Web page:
Investing in real estate is a way to build wealth

If you’re like most Americans, you don’t have much left for savings after all your monthly bills and paying down your debt. If you do save a little each month, it goes into your retirement account or earns a measly 0.1% annual return sitting in a savings account at your local bank.

For perspective, if you start saving $100 per month, in 10 years your savings account will have gained $60. Not a great way to build wealth.

But, if you can pair your minimal savings with decent credit, you could start investing in real estate and building wealth much more rapidly through leverage. With just $10,000 you can start your career as a real estate investor.

While you’ll likely need to borrow money quite a bit to buy an investment property and you’ll pay interest on that loan, each payment also pays down your principal — meaning you’re building equity while also enjoying monthly cash flow.

On top of monthly income from the property, after 15 to 30 years, you’ll have another paid off house — not to mention the likely appreciation of the asset.

You can diversify investments

Traditionally, most people have invested in the stock market to save for retirement — with an average return around 10% annually. While stocks can be a great long-term investment strategy, it’s always a good idea to diversify your portfolio.

Each investment type is risky and no investment is a sure thing. In fact, some may argue that real estate has a similar annual return but is more secure than stocks, as the real estate market tend to be relatively steady over time — with little volatility. Although highly unusual, the stock market can experience a crash overnight.

While you can invest in the stock market in other ways, the most common is through a retirement plan like a 401(k) or IRA. The drawback to investing this way is that you can generally access 401(k) or IRA funds only after you have turned age 59 ½ —and only if you’re retired.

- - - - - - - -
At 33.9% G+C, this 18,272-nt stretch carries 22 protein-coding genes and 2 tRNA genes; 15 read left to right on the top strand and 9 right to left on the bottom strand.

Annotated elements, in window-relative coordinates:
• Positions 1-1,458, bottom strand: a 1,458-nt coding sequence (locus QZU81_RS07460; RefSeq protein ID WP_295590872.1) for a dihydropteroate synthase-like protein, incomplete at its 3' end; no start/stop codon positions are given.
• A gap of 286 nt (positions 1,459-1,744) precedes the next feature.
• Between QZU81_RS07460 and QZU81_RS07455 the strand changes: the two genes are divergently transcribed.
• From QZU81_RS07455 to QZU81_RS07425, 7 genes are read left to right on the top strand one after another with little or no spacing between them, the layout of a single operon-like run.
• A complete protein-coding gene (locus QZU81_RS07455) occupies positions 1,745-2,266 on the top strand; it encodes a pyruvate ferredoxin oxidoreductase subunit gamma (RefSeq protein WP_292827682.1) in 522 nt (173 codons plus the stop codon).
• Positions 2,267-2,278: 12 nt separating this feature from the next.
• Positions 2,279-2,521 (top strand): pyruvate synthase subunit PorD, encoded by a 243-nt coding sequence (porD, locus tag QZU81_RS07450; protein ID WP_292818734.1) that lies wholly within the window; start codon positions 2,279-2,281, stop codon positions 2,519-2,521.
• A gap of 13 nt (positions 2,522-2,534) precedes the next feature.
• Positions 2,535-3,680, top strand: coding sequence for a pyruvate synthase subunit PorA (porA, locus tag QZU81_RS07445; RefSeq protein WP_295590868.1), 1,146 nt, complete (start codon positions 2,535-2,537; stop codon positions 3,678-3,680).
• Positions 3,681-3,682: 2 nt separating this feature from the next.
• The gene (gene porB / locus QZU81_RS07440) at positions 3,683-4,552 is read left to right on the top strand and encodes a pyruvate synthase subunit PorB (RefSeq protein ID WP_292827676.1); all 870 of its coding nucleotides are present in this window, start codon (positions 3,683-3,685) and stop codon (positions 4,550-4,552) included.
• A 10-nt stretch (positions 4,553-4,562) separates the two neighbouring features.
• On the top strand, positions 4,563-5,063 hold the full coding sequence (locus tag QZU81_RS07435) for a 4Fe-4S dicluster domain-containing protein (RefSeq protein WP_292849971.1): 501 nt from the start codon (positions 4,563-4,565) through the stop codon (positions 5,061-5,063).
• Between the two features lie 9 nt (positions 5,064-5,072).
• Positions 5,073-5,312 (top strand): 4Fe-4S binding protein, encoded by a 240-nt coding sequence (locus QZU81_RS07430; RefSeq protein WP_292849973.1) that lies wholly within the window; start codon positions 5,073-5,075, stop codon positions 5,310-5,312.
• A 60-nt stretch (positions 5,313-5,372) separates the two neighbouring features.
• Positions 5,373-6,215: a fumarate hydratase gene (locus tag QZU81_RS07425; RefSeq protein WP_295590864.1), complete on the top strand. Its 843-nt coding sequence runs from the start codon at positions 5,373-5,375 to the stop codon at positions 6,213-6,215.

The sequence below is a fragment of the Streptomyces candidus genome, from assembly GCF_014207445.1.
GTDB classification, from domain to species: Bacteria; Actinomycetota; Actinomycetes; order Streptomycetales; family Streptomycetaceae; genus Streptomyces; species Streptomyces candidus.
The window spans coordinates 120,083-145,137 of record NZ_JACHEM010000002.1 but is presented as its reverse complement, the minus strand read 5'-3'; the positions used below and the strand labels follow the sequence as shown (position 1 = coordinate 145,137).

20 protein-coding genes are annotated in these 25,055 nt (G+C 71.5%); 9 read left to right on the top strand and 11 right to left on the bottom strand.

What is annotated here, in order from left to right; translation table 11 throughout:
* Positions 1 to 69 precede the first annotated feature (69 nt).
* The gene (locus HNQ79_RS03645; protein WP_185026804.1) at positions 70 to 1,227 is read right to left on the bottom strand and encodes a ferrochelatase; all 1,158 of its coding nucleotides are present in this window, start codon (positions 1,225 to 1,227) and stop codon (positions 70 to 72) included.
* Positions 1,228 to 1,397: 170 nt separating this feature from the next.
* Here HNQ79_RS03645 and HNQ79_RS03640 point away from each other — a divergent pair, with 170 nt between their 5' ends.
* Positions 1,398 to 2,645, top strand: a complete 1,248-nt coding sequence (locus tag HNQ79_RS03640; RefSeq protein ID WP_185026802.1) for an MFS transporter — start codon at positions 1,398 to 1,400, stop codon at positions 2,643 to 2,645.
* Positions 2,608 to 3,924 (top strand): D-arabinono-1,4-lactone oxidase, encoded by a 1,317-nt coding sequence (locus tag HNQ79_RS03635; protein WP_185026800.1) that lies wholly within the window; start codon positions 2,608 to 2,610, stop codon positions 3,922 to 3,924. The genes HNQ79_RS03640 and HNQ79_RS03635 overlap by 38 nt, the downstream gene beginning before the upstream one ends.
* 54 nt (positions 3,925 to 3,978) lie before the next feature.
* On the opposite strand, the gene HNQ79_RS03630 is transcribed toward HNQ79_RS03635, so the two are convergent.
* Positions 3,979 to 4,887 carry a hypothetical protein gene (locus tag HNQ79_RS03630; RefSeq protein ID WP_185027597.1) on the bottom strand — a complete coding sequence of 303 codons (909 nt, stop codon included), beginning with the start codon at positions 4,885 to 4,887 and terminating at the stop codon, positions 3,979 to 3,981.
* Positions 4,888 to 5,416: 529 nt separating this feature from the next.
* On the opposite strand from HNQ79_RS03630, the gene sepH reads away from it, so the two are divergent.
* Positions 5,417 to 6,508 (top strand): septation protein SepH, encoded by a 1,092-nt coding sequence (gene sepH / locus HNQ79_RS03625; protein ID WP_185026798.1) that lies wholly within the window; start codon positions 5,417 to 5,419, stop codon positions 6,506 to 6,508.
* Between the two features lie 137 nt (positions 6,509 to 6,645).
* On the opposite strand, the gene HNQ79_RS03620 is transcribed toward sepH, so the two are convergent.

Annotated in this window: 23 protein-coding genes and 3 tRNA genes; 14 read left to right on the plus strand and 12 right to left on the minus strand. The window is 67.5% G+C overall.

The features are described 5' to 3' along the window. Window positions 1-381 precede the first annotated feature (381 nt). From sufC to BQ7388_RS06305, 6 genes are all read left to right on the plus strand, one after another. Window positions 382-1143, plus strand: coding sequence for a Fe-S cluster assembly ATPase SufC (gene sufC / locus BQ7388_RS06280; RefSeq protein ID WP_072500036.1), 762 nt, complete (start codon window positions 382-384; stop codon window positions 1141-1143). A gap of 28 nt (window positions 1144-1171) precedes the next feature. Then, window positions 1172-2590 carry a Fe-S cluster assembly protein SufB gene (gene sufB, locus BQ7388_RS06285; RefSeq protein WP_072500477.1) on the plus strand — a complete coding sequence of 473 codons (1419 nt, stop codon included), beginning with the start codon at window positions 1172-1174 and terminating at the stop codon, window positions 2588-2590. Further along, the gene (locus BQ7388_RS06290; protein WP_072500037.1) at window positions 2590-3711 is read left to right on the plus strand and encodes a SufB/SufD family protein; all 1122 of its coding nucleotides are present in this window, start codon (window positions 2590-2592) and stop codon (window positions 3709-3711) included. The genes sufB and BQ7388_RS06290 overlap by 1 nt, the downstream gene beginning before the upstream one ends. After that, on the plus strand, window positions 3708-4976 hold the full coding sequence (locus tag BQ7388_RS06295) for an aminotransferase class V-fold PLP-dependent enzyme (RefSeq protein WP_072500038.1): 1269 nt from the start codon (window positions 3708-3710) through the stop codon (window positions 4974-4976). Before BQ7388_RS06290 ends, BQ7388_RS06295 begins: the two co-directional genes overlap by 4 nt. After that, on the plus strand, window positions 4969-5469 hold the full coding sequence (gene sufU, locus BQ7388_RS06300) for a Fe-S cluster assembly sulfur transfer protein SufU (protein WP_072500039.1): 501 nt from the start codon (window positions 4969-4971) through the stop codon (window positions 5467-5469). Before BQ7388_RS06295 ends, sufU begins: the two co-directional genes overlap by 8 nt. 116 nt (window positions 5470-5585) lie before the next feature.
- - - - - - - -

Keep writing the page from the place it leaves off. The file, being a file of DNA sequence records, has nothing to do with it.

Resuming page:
If you have dreams of retiring early or getting to that money earlier for some reason, you’ll face stiff penalties. If you’re looking to save for some major travel or your dream home prior to retirement, real estate may be a great vehicle to supplement your retirement plan.

Another reason to diversify is that with anything invested as cash — like stocks or retirement accounts — inflation decreases the asset's value over time by about 2% each year. Since the dollar will buy less in 10 years than it does now, it's important to make sure your investment makes up for inflation and then some, so you’re actually growing your wealth.

If your money sits in a checking account, you’ll actually lose buying power year after year.

Real estate, however, hedges against inflation — it reacts proportionately to inflation. As inflation increases, so does the cost of inflation — meaning your rental income and property value both increase.

It's a way to generate passive income

One of the immediate benefits of real estate investing is the steady cash flow in the form of rental income.

While this is entirely as a result of your due diligence in purchasing a solid property in the right location with good renters, it could mean a significant profit each month. Plus, your tenants will be paying your mortgage and all expenses.

Because the government deems owning rental property as passive income, it is not usually subject to self-employment tax — which is a whopping 15.3% on top of your normal income tax. This is why many choose real estate over other entrepreneurial ventures.

Plus, you’ll enjoy tax breaks for property depreciation, and any expenses like maintenance and repairs, insurance, or property tax.

Real estate investing is an amazing way to build wealth, and a top-rated, low-commission agent can help you get started.

About the Author

Clever Real Estate

Clever Real Estate

Guest Writer

Clever is an online referral service that pre-negotiates discounted rates and rebates with top-rated, local real estate agents for home sellers and buyers. If you’re selling, get full listing services and support for a flat fee of $3,000, or just 1% if your home sells for more than $350,000 — saving you up to 66% or more on listing fees.

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